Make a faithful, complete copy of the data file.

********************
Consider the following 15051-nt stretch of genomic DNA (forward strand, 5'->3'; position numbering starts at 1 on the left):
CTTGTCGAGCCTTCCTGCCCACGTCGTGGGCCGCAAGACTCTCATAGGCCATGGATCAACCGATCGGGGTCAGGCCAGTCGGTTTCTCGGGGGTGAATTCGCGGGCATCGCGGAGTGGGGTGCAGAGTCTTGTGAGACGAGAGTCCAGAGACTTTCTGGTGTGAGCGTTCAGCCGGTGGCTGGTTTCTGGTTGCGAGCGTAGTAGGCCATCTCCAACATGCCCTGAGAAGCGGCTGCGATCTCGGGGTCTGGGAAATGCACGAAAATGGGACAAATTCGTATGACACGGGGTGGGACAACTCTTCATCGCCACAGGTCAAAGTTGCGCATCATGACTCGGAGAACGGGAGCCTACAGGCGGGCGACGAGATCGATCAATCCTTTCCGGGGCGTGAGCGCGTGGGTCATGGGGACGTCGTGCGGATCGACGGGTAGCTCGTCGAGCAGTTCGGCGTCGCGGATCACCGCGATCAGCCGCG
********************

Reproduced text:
Consider the following 15051-nt stretch of genomic DNA (forward strand, 5'->3'; position numbering starts at 1 on the left):
CTTGTCGAGCCTTCCTGCCCACGTCGTGGGCCGCAAGACTCTCATAGGCCATGGATCAACCGATCGGGGTCAGGCCAGTCGGTTTCTCGGGGGTGAATTCGCGGGCATCGCGGAGTGGGGTGCAGAGTCTTGTGAGACGAGAGTCCAGAGACTTTCTGGTGTGAGCGTTCAGCCGGTGGCTGGTTTCTGGTTGCGAGCGTAGTAGGCCATCTCCAACATGCCCTGAGAAGCGGCTGCGATCTCGGGGTCTGGGAAATGCACGAAAATGGGACAAATTCGTATGACACGGGGTGGGACAACTCTTCATCGCCACAGGTCAAAGTTGCGCATCATGACTCGGAGAACGGGAGCCTACAGGCGGGCGACGAGATCGATCAATCCTTTCCGGGGCGTGAGCGCGTGGGTCATGGGGACGTCGTGCGGATCGACGGGTAGCTCGTCGAGCAGTTCGGCGTCGCGGATCACCGCGATCAGCCGCG